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Cherelle Parker Is the Likely Next Mayor of Philadelphia

The city councilmember won the Democratic primary for mayor of Philadelphia on Tuesday. She’s also the heavy favorite to win the general election in November and to become Philadelphia’s first woman mayor.

Cherelle Parker with her son, Langston Mullins, 10, after she cast her vote Tuesday in the Democratic primary.
(Jessica Griffin/The Philadelphia Inquirer/TNS)
Cherelle Parker, a former Pennsylvania state representative and Philadelphia city councilmember, is the likely next mayor of Philadelphia.

Parker won the Democratic nomination handily Tuesday night in a crowded race that many expected to be a nail-biter. Parker will face former Councilmember David Oh, who was unchallenged in Tuesday’s Republican primary, in the November general election. If she wins — a near certainty in a city that hasn’t elected a Republican mayor in 70 years — she’ll be Philadelphia’s first woman mayor.

Democratic voters had an unusually diverse set of candidates to choose from on Tuesday. Parker, who was the only viable Black candidate to stay in the race until Election Day, earned about a third of the overall vote, according to the most recent count. The second-place candidate, Rebecca Rhynhart, a former city controller, had 22 percent of the vote, while Helen Gym, a former councilmember and the progressive favorite, had 21 percent. A combined 20 percent of the vote went to Allan Domb, a former councilmember and real estate broker, and Jeff Brown, the owner of a chain of supermarkets.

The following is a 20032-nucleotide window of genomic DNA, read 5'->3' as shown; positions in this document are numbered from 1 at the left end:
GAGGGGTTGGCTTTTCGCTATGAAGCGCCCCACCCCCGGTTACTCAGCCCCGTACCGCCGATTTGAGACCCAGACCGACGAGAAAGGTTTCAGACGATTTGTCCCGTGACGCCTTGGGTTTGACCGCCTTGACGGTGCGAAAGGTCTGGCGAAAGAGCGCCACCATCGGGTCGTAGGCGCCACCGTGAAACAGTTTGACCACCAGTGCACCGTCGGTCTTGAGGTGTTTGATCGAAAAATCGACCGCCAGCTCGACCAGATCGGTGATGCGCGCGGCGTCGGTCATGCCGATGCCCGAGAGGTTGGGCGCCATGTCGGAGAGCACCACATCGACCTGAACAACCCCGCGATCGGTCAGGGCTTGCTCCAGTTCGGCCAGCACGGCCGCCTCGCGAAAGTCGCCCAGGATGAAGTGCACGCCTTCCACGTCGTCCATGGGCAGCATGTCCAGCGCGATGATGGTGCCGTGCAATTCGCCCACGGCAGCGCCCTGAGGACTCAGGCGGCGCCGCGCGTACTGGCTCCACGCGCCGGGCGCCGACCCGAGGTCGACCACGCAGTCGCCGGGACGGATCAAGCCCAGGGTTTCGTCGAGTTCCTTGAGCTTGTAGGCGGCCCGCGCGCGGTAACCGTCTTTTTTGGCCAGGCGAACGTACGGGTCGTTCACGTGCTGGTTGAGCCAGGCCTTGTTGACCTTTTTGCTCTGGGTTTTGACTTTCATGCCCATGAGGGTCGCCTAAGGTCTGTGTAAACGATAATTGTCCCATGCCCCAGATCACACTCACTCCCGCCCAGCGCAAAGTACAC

While Parker won by a convincing margin, the results reflected weak turnout in the city, and highlighted the limitations of the city’s electoral system. Many local civic groups have begun a push to institute ranked-choice voting, which allows voters to select multiple candidates based on their preferences and, advocates say, creates more consensus-driven outcomes. In other cities, like Chicago, runoff elections are held if no candidate manages to earn majority support in the first round of voting. The race appeared to be anyone’s game until the final days. The first polls weren’t released until late April, and all the polls suggested that Parker, Rhynhart and Gym were essentially tied for first place.

While Parker’s victory is a significant first for Philadelphia, she was in some ways an establishment candidate. She had a strong base of voters in the Northwest Philadelphia neighborhoods that she represented in the City Council, and earned early support from the building trades unions, which have long been a powerful force in Philadelphia politics. She’s also been allies with outgoing Mayor Jim Kenney, who won the 2015 primary in a landslide but has become deeply unpopular in the last years of his term-limited tenure. Kenney declined to make an endorsement in the race — no one asked for it, presumably — but told a reporter in May that he had voted for Parker himself.